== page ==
How to use "pattern" argument in package

For those who are familiar with the package, is there a way to specify a pattern in the Load function in which we can capture all the packages within a given directory path (e.g. the root directory of a Go project)? After reading the docs of this package, I have not been able to find a means to specify a pattern in this way.

The docs do explain a wildcard string of “…” (I appended “…” to the current working directory), but appending this to a project root directory yielded in no packages being type-checked.

The following code is my current approach. One of its issues is that files that share the same package name but are not in the same directory (e.g. package main defined in different directories) are treated as their own package:

	c := &packages.Config{
		Mode: packages.NeedName | packages.NeedTypesInfo | packages.NeedSyntax,
		Dir:  rootDir,
	err := filepath.Walk(rootDir, func(path string, info os.FileInfo, e error) error {
		if info.IsDir() {
			pkgs, err := packages.Load(c, path)
			if err != nil {
			if pkgs != nil {
				for _, pkg := range pkgs {
. . .

Yielded the following output:

2022/04/18 22:17:55 
2022/04/18 22:17:55 
2022/04/18 22:17:55 main
2022/04/18 22:17:55 main
2022/04/18 22:17:56 mypkg
2022/04/18 22:17:56 resolver
2022/04/18 22:17:56 testpkg

The blank package names represent the root directory (i.e. go-types) and an IDE-related directory (i.e. go-types/.idea).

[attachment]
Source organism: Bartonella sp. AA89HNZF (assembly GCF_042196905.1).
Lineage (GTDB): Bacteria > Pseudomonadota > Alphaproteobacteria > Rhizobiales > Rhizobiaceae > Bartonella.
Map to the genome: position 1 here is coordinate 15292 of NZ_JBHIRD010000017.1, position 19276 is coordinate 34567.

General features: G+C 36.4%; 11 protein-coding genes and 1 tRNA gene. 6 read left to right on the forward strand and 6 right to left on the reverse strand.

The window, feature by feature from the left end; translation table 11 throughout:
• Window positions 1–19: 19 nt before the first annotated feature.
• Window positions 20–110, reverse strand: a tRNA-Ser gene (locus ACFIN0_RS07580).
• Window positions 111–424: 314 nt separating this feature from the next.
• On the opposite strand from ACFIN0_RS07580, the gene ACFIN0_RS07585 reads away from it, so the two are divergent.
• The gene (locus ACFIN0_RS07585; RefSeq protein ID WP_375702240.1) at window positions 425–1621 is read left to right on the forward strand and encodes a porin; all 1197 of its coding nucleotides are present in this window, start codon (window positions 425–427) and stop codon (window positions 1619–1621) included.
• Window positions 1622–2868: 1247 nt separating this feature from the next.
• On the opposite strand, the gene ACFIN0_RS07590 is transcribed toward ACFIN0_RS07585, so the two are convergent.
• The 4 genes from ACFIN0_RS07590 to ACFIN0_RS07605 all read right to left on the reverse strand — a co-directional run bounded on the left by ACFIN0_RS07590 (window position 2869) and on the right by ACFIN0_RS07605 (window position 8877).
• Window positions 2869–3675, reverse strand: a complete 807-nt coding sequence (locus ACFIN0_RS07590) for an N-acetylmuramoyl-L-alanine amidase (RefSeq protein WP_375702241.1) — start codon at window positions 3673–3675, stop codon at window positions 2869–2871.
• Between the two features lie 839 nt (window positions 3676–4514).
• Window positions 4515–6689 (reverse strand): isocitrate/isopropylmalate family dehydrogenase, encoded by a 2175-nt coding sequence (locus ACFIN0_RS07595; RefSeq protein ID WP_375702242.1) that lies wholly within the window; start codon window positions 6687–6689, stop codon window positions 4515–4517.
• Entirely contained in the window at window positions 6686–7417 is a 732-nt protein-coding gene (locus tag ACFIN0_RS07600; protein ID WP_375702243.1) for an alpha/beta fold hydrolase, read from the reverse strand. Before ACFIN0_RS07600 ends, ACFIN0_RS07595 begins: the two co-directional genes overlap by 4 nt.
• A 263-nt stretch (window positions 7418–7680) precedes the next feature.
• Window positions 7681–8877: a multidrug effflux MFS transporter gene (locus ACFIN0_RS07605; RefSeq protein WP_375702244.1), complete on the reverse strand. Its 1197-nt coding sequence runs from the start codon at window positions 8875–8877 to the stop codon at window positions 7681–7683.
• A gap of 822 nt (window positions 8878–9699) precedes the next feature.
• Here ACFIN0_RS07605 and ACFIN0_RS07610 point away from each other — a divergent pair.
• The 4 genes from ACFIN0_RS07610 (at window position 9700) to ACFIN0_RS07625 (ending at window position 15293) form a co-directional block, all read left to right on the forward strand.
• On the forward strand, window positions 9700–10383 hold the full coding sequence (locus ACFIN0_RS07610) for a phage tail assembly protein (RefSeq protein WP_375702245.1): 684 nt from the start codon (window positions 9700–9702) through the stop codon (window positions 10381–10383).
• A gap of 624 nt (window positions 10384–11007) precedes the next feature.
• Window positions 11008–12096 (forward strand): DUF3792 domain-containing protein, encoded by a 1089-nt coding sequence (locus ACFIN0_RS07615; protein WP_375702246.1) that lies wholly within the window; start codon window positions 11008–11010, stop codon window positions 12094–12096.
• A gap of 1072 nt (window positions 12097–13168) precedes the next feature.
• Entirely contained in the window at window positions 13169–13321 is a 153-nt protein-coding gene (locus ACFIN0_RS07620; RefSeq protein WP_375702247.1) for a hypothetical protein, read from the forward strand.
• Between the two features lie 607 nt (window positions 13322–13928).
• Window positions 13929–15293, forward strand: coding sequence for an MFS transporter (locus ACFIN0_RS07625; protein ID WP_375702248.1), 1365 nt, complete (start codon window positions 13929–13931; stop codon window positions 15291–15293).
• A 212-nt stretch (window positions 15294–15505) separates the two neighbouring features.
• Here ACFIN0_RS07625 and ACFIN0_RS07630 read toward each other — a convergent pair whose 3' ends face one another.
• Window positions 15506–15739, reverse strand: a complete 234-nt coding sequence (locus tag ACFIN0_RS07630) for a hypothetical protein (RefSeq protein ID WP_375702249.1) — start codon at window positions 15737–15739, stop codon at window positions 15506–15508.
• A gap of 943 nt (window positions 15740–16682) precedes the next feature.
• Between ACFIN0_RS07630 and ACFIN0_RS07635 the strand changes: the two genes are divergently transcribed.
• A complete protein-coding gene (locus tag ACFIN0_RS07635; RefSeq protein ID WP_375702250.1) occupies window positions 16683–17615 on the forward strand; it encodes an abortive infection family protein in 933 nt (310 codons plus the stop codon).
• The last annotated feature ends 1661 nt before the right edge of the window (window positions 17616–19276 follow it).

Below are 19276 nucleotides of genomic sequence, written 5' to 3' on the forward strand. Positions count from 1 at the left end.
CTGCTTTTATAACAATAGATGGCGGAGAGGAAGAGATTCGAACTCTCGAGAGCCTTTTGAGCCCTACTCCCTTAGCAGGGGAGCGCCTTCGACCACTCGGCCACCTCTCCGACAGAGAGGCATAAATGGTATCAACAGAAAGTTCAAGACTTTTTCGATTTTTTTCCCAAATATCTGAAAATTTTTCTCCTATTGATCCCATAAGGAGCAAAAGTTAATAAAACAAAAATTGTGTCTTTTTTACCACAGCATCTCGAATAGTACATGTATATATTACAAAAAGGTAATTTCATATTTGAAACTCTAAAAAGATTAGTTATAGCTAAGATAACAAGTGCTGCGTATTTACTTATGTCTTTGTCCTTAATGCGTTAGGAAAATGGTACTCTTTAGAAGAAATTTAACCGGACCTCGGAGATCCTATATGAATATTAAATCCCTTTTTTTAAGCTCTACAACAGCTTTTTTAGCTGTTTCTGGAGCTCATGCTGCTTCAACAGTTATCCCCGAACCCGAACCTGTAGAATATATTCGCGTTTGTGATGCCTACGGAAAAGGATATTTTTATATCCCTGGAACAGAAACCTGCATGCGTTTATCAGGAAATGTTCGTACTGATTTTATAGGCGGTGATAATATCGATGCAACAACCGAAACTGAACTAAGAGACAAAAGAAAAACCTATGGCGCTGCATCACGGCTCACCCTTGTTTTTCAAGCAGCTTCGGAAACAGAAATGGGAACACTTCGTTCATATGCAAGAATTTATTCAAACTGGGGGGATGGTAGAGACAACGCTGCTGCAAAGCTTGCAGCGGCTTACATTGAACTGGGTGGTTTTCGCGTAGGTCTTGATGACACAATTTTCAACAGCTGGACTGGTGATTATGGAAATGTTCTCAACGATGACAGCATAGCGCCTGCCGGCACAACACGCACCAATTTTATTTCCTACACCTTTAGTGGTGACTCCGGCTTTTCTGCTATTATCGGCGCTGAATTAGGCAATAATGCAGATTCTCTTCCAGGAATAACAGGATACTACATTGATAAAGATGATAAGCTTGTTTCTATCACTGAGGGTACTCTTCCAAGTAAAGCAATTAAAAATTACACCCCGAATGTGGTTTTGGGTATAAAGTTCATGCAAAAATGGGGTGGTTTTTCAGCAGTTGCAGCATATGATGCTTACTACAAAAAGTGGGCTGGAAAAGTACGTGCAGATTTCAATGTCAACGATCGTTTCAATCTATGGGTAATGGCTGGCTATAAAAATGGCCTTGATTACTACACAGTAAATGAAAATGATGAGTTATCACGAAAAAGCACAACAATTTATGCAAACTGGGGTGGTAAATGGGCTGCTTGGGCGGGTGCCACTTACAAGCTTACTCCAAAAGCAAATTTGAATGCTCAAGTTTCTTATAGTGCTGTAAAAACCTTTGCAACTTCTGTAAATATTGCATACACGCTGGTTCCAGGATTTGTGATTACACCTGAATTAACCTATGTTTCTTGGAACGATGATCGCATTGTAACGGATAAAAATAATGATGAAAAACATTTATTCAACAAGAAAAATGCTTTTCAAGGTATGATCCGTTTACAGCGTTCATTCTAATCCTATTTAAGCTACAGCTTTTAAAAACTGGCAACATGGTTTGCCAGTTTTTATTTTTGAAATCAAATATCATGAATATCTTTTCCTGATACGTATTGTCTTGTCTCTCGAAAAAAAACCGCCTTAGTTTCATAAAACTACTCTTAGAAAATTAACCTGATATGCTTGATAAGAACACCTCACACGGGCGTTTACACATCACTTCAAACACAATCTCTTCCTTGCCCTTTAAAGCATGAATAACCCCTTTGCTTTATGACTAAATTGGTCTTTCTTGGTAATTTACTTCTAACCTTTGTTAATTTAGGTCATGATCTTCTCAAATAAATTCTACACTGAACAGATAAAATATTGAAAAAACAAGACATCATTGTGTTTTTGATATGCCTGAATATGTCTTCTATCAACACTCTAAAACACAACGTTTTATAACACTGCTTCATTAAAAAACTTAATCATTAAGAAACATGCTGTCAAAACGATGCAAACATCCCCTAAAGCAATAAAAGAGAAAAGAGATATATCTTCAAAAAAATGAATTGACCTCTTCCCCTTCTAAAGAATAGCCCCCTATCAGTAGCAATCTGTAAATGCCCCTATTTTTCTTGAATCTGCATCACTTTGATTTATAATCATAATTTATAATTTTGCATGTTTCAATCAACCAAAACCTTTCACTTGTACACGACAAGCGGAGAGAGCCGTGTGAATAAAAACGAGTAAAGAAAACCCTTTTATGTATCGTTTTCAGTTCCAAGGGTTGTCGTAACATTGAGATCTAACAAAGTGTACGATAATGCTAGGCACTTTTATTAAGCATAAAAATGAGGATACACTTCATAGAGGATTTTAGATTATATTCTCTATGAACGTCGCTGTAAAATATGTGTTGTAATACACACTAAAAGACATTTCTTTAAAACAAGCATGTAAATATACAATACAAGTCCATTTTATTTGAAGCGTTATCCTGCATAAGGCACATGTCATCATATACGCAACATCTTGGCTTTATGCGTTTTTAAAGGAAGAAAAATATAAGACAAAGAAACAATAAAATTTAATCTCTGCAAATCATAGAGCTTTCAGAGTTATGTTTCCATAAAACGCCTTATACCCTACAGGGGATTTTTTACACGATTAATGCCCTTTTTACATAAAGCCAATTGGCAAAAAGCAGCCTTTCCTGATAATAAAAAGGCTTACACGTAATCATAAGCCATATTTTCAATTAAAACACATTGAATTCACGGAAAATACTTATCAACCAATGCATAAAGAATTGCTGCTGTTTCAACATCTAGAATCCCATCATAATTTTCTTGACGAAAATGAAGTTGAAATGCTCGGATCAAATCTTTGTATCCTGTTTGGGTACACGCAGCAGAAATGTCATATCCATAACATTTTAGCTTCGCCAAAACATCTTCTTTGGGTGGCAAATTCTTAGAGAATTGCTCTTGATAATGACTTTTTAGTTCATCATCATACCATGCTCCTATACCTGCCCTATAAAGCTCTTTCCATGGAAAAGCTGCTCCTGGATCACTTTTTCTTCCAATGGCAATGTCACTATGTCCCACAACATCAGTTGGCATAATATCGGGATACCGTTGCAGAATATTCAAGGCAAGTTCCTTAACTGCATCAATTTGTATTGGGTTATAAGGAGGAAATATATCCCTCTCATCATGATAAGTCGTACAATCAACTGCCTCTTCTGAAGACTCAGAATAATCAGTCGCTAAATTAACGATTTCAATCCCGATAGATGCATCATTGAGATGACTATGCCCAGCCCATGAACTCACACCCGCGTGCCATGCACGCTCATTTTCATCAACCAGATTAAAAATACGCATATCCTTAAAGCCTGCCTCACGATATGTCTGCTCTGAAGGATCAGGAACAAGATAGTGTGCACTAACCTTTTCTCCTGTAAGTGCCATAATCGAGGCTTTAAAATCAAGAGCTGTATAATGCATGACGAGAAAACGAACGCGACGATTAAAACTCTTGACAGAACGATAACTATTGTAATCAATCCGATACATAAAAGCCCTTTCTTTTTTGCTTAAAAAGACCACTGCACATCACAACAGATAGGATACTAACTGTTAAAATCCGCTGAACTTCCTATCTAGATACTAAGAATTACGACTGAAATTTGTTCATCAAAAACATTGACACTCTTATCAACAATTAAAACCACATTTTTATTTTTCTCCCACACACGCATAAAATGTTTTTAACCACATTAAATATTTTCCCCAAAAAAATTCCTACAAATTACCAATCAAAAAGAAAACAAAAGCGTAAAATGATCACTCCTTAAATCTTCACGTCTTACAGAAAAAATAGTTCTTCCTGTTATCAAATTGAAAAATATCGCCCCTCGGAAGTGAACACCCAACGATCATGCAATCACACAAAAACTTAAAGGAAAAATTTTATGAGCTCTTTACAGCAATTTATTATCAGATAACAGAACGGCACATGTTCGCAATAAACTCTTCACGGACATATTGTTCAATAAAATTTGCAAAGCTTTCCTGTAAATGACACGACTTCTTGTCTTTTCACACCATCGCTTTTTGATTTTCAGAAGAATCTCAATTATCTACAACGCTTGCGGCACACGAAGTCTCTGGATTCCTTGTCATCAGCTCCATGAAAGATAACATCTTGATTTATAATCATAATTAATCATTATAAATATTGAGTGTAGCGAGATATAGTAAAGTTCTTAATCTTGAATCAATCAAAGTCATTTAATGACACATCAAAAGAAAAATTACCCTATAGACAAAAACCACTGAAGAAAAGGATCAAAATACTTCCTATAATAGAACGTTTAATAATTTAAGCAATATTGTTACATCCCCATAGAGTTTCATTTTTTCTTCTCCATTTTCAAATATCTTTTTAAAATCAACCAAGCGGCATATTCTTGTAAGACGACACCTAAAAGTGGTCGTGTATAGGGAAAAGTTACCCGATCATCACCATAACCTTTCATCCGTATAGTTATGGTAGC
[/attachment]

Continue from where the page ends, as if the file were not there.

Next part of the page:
Here is my directory structure just for reference:

      [IDE-related files]

Any help would be great! Let me know if there is any confusion!

Which output did you expect for your test ?

Thanks for replying! I believe I may have found a solution to my problem. Regarding my expected output, further observation has now made me believe that the given output should be the expected behavior.

I was mainly concerned with finding a pattern such that I don’t have to walk the file tree via filepath.Walk(...). After scouring the docs I discovered all I was missing while using the wildcard was a slash at the end (e.g. /path/to/working/dir/… instead of /path/to/working/dir…). Using this I was able to get the following output:

2022/04/19 09:20:45 resolver
2022/04/19 09:20:45 main
2022/04/19 09:20:45 main
2022/04/19 09:20:45 testpkg
2022/04/19 09:20:45 mypkg

Essentially the same as my the output from above, where directories with no Go files seem to be not included.

Source of example I found using the pattern correctly: Go Modules Reference - The Go Programming Language

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